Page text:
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Interaction between microbiome and soil organic carbon (SOC) in integrated systems of agricultural production (ISAP)

Grant number: 22/10276-2
Support Opportunities:Scholarships in Brazil - Master
Effective date (Start): March 01, 2023
Effective date (End): September 01, 2024
Field of knowledge:Agronomical Sciences - Agronomy - Soil Science
Principal Investigator:Fernando Dini Andreote
Grantee:Alberto Vinicius Sousa Rocha
Host Institution: Escola Superior de Agricultura Luiz de Queiroz (ESALQ). Universidade de São Paulo (USP). Piracicaba , SP, Brazil
Host Company:Universidade de São Paulo (USP). Escola Politécnica (EP)
Associated research grant:20/15230-5 - Research Centre for Greenhouse Gas Innovation - RCG2I, AP.PCPE
Associated scholarship(s):23/06313-2 - Allocation and persistence of microbial necromass in temperate and tropical soils, BE.EP.MS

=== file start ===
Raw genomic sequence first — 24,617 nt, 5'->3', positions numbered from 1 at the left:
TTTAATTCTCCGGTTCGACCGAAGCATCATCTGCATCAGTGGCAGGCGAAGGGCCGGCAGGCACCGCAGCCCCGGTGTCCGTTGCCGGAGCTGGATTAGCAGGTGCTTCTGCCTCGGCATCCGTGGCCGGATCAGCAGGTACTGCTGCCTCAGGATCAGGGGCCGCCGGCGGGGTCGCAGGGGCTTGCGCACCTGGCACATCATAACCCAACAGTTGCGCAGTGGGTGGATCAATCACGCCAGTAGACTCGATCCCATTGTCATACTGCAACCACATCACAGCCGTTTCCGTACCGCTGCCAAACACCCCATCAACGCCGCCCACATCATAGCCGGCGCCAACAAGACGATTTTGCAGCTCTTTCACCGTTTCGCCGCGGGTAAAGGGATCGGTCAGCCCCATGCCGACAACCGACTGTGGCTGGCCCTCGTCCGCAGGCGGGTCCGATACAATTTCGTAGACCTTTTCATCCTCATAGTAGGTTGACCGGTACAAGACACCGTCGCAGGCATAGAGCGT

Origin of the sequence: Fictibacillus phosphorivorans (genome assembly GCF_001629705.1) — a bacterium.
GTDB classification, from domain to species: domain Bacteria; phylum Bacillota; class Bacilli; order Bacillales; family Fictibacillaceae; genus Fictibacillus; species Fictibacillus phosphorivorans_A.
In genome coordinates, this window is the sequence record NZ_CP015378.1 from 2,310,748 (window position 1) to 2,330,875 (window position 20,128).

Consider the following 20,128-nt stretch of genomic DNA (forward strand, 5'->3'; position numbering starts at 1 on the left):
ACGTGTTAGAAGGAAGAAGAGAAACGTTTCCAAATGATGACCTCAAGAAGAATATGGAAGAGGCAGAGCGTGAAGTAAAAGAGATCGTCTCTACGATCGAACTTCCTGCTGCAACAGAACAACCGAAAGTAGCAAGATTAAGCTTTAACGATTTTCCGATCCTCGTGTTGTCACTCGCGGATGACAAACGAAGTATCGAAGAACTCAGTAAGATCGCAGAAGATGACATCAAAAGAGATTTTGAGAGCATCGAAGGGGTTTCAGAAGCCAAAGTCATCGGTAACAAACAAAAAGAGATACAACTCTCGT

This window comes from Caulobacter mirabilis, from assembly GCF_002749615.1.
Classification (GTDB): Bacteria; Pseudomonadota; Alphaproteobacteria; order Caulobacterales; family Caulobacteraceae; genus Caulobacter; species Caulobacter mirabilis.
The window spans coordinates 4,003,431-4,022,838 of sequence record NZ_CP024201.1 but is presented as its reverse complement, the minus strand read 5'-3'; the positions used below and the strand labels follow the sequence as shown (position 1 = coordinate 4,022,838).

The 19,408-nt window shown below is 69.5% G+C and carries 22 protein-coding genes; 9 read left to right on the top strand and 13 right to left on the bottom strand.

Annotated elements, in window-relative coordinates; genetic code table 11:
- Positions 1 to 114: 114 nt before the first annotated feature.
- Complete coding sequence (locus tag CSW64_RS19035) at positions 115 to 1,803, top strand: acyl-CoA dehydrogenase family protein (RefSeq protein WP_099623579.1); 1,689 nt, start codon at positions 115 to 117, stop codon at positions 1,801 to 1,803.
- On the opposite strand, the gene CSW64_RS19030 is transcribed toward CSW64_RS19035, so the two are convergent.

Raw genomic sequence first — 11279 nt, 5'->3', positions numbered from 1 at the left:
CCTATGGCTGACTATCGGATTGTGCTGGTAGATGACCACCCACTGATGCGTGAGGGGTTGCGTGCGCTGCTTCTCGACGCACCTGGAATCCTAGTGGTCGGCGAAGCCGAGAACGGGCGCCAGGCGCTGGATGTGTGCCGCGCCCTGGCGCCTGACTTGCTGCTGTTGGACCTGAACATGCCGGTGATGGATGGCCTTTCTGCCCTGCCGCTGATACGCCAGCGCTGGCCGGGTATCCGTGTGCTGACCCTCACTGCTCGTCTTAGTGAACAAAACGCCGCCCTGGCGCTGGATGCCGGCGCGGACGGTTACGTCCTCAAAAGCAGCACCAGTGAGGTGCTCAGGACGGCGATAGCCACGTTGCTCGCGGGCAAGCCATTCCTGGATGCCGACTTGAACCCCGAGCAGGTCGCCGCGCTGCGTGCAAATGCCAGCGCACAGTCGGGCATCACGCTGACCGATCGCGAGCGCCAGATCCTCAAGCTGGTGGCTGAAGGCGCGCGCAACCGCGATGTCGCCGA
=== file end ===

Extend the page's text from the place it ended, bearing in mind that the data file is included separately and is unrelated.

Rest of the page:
The agriculture is facing one of the biggest challenges in its history, seeking to produce high quality food while reducing the use of external inputs and minimizing its environmental impact. To this end, integrated systems of agricultural production (ISAP) have been disseminated as resilient, productive, and sustainable strategies, capable of producing food, reduce greenhouse gas emissions and sequester part of the atmospheric CO2. However, few scientific works have focused on understanding the changes arising from these forms of land use and occupation in the life (structure, diversity, and activity) and death (biomass products and waste - henceforth microbial "necromass") of the soil microbiome and the effects of these eventual changes on the soil ability to form and store organic carbon. Thus, this study aims to understand the influence of the adoption of ISAP (crop, livestock, and/or forest) on the dynamics of the soil microbiome (living and dead) and its respective effects on the soil ability to store CO2 from the atmosphere in the form of soil organic carbon (SOC) under different productive contexts (temporal and spatial). For this, this project will integrate molecular, isotopic and elementary approaches, as well as conventional soil physical and chemical analysis to unravel the phenomena involved in these processes of a biotic and abiotic order in contrasting environments in Brazil. The results obtained in this study may reveal microbial processes and shape the success of the adoption of strategies based on integrated systems to reduce the environmental effects of the agricultural sector via CO2 sequester from the atmosphere and storage in the form of SOC.Keywords: Climate Change, Carbon Cycle, Integrated Systems, Soil Microbiology and Microbial Necromass.

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